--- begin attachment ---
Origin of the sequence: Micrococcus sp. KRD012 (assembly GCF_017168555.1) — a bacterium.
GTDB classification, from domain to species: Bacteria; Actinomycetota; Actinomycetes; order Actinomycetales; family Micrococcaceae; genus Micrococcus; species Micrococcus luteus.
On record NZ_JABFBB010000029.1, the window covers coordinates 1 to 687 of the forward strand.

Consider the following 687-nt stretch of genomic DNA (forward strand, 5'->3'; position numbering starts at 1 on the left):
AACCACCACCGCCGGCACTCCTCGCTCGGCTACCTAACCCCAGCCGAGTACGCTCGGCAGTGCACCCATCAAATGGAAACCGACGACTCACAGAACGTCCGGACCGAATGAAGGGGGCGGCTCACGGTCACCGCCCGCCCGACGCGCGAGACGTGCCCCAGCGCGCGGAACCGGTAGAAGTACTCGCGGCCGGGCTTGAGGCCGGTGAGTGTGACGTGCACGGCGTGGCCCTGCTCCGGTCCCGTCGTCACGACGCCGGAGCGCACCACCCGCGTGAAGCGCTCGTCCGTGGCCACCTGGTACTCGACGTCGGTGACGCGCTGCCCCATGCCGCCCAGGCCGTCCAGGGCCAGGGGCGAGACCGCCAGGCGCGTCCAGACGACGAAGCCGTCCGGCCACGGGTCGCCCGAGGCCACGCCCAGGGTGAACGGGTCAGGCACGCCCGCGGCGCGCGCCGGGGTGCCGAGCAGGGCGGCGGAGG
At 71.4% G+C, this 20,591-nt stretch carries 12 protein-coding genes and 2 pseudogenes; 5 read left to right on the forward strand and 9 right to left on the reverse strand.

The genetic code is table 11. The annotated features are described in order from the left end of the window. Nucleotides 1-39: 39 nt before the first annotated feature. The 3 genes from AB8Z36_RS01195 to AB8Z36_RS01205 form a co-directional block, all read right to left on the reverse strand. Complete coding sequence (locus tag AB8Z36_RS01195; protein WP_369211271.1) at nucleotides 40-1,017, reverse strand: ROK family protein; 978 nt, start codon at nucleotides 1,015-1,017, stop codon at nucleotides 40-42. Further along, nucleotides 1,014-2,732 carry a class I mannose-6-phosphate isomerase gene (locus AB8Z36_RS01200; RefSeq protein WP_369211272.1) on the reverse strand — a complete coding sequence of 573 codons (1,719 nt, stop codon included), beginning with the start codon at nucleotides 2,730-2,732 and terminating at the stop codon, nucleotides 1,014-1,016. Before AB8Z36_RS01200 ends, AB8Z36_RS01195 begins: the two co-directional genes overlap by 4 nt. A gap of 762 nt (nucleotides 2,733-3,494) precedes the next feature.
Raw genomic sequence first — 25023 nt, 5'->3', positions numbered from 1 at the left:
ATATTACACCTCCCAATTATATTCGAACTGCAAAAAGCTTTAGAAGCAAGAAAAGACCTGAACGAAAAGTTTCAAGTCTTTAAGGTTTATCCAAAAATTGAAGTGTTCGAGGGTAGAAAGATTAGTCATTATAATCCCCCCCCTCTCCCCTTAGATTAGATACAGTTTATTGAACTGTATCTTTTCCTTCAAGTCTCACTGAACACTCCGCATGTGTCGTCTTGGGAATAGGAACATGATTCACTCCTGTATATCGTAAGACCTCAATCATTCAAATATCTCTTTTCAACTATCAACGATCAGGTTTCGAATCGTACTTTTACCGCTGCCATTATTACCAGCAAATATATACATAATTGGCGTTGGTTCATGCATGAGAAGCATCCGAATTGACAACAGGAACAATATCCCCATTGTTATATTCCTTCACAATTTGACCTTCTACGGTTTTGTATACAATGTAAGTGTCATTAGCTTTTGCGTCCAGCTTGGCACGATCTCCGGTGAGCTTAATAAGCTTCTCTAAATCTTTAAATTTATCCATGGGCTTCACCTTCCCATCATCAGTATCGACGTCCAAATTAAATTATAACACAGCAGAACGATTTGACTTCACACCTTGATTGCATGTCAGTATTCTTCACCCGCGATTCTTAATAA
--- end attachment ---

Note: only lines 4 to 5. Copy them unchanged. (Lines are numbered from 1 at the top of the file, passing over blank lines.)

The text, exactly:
Consider the following 687-nt stretch of genomic DNA (forward strand, 5'->3'; position numbering starts at 1 on the left):
AACCACCACCGCCGGCACTCCTCGCTCGGCTACCTAACCCCAGCCGAGTACGCTCGGCAGTGCACCCATCAAATGGAAACCGACGACTCACAGAACGTCCGGACCGAATGAAGGGGGCGGCTCACGGTCACCGCCCGCCCGACGCGCGAGACGTGCCCCAGCGCGCGGAACCGGTAGAAGTACTCGCGGCCGGGCTTGAGGCCGGTGAGTGTGACGTGCACGGCGTGGCCCTGCTCCGGTCCCGTCGTCACGACGCCGGAGCGCACCACCCGCGTGAAGCGCTCGTCCGTGGCCACCTGGTACTCGACGTCGGTGACGCGCTGCCCCATGCCGCCCAGGCCGTCCAGGGCCAGGGGCGAGACCGCCAGGCGCGTCCAGACGACGAAGCCGTCCGGCCACGGGTCGCCCGAGGCCACGCCCAGGGTGAACGGGTCAGGCACGCCCGCGGCGCGCGCCGGGGTGCCGAGCAGGGCGGCGGAGG